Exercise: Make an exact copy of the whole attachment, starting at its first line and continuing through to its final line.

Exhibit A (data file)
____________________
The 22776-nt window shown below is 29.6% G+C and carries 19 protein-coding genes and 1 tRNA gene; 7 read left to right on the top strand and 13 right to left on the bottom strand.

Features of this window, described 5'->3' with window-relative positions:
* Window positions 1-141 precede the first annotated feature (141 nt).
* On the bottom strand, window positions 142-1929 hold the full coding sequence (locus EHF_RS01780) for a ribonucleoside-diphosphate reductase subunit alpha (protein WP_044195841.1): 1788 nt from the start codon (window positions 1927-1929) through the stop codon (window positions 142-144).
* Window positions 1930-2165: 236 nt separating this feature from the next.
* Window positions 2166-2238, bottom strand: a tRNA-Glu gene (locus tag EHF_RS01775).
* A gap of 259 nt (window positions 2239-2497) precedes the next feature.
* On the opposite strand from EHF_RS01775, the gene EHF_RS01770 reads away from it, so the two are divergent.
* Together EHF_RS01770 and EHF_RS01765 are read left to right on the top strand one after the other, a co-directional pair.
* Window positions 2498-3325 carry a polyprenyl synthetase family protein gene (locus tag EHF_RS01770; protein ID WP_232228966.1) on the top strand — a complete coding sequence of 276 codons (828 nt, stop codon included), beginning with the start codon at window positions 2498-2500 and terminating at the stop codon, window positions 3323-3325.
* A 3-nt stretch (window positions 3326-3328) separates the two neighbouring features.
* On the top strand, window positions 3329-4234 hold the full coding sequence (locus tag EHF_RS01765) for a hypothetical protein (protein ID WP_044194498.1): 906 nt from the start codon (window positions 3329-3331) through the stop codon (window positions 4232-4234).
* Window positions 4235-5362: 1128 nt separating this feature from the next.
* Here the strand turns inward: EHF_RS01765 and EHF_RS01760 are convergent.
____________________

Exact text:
The 22776-nt window shown below is 29.6% G+C and carries 19 protein-coding genes and 1 tRNA gene; 7 read left to right on the top strand and 13 right to left on the bottom strand.

Features of this window, described 5'->3' with window-relative positions:
* Window positions 1-141 precede the first annotated feature (141 nt).
* On the bottom strand, window positions 142-1929 hold the full coding sequence (locus EHF_RS01780) for a ribonucleoside-diphosphate reductase subunit alpha (protein WP_044195841.1): 1788 nt from the start codon (window positions 1927-1929) through the stop codon (window positions 142-144).
* Window positions 1930-2165: 236 nt separating this feature from the next.
* Window positions 2166-2238, bottom strand: a tRNA-Glu gene (locus tag EHF_RS01775).
* A gap of 259 nt (window positions 2239-2497) precedes the next feature.
* On the opposite strand from EHF_RS01775, the gene EHF_RS01770 reads away from it, so the two are divergent.
* Together EHF_RS01770 and EHF_RS01765 are read left to right on the top strand one after the other, a co-directional pair.
* Window positions 2498-3325 carry a polyprenyl synthetase family protein gene (locus tag EHF_RS01770; protein ID WP_232228966.1) on the top strand — a complete coding sequence of 276 codons (828 nt, stop codon included), beginning with the start codon at window positions 2498-2500 and terminating at the stop codon, window positions 3323-3325.
* A 3-nt stretch (window positions 3326-3328) separates the two neighbouring features.
* On the top strand, window positions 3329-4234 hold the full coding sequence (locus tag EHF_RS01765) for a hypothetical protein (protein ID WP_044194498.1): 906 nt from the start codon (window positions 3329-3331) through the stop codon (window positions 4232-4234).
* Window positions 4235-5362: 1128 nt separating this feature from the next.
* Here the strand turns inward: EHF_RS01765 and EHF_RS01760 are convergent.